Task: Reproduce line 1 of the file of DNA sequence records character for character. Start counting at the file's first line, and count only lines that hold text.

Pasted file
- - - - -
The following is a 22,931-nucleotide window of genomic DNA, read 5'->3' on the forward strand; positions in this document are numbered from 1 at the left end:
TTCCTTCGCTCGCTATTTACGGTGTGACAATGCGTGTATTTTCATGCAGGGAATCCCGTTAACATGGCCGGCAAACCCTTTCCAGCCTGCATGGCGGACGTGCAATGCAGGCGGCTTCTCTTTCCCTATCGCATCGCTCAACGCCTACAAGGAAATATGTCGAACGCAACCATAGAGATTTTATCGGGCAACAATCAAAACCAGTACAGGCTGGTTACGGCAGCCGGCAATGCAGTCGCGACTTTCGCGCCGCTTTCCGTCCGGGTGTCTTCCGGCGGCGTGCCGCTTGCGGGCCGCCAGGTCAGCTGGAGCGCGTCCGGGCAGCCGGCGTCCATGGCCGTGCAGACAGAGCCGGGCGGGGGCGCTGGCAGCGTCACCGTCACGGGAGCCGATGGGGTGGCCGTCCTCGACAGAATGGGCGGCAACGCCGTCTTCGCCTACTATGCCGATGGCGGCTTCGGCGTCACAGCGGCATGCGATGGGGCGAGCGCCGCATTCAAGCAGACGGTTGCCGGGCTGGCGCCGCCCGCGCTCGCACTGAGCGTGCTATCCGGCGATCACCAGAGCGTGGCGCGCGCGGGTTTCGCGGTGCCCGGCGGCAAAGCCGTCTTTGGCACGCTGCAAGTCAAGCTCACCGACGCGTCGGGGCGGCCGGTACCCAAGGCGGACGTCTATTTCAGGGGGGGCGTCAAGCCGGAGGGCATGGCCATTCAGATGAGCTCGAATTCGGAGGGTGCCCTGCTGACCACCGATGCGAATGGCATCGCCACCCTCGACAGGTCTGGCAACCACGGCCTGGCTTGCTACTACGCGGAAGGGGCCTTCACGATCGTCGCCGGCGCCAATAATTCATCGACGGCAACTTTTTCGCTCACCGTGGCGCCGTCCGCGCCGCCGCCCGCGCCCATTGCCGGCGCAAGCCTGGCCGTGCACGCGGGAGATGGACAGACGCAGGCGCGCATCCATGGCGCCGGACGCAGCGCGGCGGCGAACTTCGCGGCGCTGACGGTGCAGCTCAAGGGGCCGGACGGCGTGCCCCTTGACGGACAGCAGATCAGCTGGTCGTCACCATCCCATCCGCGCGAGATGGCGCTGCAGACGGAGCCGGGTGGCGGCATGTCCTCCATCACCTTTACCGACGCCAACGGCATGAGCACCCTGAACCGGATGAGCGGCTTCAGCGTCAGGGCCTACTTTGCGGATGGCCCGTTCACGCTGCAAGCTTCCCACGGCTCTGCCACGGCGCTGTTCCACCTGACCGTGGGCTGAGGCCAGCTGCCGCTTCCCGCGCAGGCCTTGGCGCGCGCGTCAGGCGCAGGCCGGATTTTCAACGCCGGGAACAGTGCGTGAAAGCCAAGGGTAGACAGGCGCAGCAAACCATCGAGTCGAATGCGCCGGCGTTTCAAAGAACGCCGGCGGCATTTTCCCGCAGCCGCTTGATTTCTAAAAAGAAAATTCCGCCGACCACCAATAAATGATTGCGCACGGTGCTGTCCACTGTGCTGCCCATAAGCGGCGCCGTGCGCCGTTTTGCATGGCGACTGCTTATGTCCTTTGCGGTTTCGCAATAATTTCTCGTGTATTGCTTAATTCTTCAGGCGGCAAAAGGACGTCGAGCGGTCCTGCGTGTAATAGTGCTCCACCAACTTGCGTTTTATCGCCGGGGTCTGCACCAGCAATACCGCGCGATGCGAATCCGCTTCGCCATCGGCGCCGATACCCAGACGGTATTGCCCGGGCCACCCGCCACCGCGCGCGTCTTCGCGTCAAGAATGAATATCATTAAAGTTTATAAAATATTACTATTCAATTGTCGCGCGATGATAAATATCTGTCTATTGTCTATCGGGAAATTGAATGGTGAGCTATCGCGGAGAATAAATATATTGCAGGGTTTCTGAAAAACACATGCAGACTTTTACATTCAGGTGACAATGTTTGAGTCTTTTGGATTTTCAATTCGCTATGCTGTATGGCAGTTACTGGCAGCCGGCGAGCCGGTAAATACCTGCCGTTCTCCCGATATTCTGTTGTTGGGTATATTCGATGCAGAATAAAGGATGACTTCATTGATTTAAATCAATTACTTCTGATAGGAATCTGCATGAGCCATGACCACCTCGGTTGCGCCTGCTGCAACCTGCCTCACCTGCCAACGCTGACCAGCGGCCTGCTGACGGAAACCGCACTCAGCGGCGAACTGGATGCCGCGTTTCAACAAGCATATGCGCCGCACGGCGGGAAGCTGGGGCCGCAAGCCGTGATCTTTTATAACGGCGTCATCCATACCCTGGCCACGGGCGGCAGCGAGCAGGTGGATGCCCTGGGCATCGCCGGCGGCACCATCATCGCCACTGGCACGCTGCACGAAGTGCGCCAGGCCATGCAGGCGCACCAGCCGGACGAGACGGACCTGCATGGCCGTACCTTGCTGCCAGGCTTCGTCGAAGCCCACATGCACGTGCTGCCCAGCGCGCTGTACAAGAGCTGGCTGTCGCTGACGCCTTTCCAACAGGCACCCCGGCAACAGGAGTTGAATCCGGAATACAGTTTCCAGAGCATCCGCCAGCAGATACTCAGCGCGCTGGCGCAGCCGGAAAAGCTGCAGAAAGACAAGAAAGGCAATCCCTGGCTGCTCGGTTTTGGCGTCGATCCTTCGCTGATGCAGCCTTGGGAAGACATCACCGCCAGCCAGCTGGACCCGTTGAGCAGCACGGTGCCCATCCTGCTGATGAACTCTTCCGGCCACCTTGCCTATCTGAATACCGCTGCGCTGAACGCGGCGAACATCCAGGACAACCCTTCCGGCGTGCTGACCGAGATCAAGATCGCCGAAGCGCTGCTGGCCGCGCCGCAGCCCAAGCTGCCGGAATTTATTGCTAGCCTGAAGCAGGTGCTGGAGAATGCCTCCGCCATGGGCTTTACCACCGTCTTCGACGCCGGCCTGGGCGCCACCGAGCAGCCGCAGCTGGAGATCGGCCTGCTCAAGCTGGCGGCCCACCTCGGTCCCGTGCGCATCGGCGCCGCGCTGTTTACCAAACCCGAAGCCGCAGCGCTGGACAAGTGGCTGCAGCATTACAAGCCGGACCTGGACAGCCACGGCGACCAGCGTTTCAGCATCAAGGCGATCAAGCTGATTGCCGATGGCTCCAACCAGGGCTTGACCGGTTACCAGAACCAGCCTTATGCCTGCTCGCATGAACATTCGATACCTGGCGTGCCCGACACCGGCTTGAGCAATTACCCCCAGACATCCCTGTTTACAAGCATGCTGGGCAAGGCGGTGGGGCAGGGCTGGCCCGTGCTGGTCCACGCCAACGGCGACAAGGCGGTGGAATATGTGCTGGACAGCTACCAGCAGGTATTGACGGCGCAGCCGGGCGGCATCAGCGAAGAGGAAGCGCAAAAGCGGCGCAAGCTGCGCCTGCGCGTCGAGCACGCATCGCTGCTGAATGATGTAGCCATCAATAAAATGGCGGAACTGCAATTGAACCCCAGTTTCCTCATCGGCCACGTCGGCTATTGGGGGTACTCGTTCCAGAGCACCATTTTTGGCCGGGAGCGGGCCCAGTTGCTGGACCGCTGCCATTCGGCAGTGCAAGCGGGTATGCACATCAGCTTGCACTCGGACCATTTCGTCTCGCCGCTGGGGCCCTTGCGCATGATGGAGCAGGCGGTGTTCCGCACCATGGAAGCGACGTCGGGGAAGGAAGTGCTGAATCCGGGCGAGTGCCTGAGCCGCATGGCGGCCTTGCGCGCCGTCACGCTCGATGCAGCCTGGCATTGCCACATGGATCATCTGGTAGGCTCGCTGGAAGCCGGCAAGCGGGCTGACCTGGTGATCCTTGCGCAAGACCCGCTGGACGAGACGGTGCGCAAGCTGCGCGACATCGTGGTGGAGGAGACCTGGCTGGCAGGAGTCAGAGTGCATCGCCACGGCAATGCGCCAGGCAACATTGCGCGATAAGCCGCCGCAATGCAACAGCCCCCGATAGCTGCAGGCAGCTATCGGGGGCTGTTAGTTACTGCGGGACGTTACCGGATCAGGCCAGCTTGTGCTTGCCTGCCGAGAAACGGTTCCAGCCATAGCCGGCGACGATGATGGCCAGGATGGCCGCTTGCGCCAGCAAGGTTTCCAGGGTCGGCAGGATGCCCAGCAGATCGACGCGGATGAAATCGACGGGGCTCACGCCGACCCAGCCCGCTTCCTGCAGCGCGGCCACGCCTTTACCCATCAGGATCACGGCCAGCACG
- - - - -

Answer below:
The following is a 22,931-nucleotide window of genomic DNA, read 5'->3' on the forward strand; positions in this document are numbered from 1 at the left end: